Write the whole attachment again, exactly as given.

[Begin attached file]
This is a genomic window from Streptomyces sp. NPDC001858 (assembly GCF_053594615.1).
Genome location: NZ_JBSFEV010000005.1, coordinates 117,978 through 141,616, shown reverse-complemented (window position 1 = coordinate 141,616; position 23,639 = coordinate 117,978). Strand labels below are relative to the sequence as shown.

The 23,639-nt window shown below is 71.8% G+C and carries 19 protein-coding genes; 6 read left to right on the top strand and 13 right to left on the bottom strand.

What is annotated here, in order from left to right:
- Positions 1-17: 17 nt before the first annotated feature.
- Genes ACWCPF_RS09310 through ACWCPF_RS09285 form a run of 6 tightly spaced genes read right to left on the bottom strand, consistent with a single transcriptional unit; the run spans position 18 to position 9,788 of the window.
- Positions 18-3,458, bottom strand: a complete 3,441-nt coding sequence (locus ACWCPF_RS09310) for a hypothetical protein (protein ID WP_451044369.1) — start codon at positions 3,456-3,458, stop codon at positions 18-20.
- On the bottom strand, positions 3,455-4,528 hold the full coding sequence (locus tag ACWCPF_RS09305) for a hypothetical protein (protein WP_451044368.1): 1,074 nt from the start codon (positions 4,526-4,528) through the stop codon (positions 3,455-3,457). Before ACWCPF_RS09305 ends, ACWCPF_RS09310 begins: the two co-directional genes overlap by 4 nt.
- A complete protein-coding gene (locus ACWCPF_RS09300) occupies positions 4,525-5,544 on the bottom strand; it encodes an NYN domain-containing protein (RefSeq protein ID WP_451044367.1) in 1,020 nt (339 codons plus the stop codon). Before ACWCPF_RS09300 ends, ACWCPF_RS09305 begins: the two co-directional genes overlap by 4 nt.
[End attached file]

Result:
This is a genomic window from Streptomyces sp. NPDC001858 (assembly GCF_053594615.1).
Genome location: NZ_JBSFEV010000005.1, coordinates 117,978 through 141,616, shown reverse-complemented (window position 1 = coordinate 141,616; position 23,639 = coordinate 117,978). Strand labels below are relative to the sequence as shown.

The 23,639-nt window shown below is 71.8% G+C and carries 19 protein-coding genes; 6 read left to right on the top strand and 13 right to left on the bottom strand.

What is annotated here, in order from left to right:
- Positions 1-17: 17 nt before the first annotated feature.
- Genes ACWCPF_RS09310 through ACWCPF_RS09285 form a run of 6 tightly spaced genes read right to left on the bottom strand, consistent with a single transcriptional unit; the run spans position 18 to position 9,788 of the window.
- Positions 18-3,458, bottom strand: a complete 3,441-nt coding sequence (locus ACWCPF_RS09310) for a hypothetical protein (protein ID WP_451044369.1) — start codon at positions 3,456-3,458, stop codon at positions 18-20.
- On the bottom strand, positions 3,455-4,528 hold the full coding sequence (locus tag ACWCPF_RS09305) for a hypothetical protein (protein WP_451044368.1): 1,074 nt from the start codon (positions 4,526-4,528) through the stop codon (positions 3,455-3,457). Before ACWCPF_RS09305 ends, ACWCPF_RS09310 begins: the two co-directional genes overlap by 4 nt.
- A complete protein-coding gene (locus ACWCPF_RS09300) occupies positions 4,525-5,544 on the bottom strand; it encodes an NYN domain-containing protein (RefSeq protein ID WP_451044367.1) in 1,020 nt (339 codons plus the stop codon). Before ACWCPF_RS09300 ends, ACWCPF_RS09305 begins: the two co-directional genes overlap by 4 nt.